Well, it's only taken one week for my carefully calculated system of previewing next week's comics to break down. Fate and the comics shipping and delivery industry have conspired against me, so today's review will not be Amazing Spider-Man #37 as promised as I couldn't get hold of it in time.
However, this has turned out to be something of a blessing in disguise, as it gives me a chance to look at a much more interesting comic: Marvel's A Moment Of Silence. In addition to this review, I shall give a brief overview of a series of comic books that I think everyone should read: Kazuo Koike and Goseki Kojima's Lone Wolf and Cub, and a short list of other titles worth looking for at the comics shop currently.
A Moment Of Silence
- Published by Marvel Comics, written by Bill Jemas, Brian Michael Bendis, Joe Quesada and Kevin Smith, and illustrated by Mark Bagley, Scott Morse, Igor Kordey and John Romita Jr.
- $3.50 / £2.45
Of all the major comics companies, Marvel have made the swiftest and most extensive response to September 11th. This is because their main offices are based in New York, and so the company was profoundly affected by those tragic events. Time Magazine's Man Of The Year Mayor Rudolph Giuliani provides a thoughtful introduction, and it is a definite sign of the quality of this book that it can boast the support of such a high-profile public figure.
This is perhaps their most considered response to the tragedy, unlike some of their more extravagant expressions of grief and sympathy, such as putting a commemorative badge on their comics' covers for a whole year until September 11th 2002. All the proceeds from this comic go to the Twin Towers Fund, created to help the families of fallen emergency servicemen and women.
A Moment Of Silence has been produced concurrently with Marvel's 'Nuff Said' exercise, in which all of their main comics titles this month contain as few words, speech bubbles, sound effects and thought balloons as possible. This might sound like a bad move creatively speaking, but it can produce some amazingly powerful and expressive examples of visual storytelling. In this case, the comic is a 'wordless tribute', as described by Marvel President Bill Jemas, and is made all the more moving due to its silence. It need hardly be mentioned that the stereotypical 'Bam! Pow! Zap!' comic clichés would be highly inappropriate.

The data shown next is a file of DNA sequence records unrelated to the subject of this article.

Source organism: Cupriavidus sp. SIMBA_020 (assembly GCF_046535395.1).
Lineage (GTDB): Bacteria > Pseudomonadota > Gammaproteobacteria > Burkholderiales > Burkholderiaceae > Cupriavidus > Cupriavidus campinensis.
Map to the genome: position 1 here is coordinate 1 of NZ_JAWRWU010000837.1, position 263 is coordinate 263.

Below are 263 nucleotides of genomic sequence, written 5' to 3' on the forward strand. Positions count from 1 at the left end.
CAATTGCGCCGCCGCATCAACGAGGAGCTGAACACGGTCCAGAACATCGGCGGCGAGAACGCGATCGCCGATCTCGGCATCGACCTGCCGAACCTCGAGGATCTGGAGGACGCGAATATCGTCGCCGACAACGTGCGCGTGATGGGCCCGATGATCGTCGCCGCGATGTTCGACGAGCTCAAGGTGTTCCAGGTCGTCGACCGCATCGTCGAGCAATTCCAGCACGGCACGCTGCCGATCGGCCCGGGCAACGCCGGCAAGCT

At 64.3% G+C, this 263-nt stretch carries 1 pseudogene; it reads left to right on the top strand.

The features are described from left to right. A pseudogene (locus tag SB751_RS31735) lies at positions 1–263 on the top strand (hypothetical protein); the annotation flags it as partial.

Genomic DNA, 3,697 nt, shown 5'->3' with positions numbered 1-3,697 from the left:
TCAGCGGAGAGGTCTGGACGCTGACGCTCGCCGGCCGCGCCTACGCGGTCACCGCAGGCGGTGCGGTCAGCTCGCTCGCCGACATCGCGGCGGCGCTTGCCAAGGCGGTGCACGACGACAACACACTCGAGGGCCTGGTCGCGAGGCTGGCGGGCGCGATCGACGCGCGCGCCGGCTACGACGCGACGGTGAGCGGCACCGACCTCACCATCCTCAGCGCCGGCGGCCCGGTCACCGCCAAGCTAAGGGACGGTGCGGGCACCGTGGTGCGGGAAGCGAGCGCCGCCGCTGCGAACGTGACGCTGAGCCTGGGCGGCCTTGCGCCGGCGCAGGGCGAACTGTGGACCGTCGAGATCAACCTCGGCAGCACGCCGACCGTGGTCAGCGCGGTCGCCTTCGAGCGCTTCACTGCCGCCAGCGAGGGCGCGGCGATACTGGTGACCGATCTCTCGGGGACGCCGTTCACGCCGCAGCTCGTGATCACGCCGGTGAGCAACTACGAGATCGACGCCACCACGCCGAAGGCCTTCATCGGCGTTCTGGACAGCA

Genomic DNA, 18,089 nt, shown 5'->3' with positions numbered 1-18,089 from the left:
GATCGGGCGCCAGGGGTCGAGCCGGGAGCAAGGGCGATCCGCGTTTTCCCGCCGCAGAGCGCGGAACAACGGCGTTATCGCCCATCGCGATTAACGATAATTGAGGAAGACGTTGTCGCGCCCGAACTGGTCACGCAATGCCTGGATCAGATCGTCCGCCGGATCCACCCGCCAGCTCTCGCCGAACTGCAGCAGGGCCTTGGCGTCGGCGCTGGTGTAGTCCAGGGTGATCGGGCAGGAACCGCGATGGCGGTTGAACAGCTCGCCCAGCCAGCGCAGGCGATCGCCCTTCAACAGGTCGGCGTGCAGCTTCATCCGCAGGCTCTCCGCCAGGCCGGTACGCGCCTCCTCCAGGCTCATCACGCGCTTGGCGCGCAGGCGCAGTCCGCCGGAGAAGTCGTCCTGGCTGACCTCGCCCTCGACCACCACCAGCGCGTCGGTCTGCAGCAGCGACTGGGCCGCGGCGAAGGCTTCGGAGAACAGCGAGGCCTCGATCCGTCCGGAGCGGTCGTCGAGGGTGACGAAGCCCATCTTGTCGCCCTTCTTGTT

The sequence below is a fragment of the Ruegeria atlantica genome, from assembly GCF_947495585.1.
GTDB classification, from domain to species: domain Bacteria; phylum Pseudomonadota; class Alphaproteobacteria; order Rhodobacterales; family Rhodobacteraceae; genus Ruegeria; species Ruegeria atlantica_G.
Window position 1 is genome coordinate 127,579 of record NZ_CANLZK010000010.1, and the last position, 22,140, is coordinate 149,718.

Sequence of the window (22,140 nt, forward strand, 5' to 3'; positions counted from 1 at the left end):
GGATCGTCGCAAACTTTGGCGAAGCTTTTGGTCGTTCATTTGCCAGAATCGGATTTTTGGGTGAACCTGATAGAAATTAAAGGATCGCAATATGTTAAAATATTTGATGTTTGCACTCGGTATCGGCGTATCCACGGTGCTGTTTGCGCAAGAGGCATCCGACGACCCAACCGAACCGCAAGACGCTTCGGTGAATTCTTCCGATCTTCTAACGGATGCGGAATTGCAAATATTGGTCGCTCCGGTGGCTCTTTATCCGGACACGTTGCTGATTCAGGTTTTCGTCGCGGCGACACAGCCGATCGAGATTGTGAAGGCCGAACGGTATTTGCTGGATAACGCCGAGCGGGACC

The comic itself is divided into four separate stories, each made by a different writer/artist pairing and reflecting individual tales of heartwarming heroism, heartrending frustration, genuinely moving pathos and joyous reunion respectively. All four are immaculately scripted and drawn, and the fact that the reader can project their own thoughts into the silence makes one's connection to the characters and situations much more pronounced.
Perhaps the best, and certainly the most poignant of the four tales, is 'Sick Day' by Quesada and Kordey. It centres around a boy whose father, a New York fireman, is called into work on the 11th September to provide sick-leave cover. When the father doesn't return, the boy struggles to come to terms with his family's loss until he sees the devastated ruins of the World Trade Centre for himself.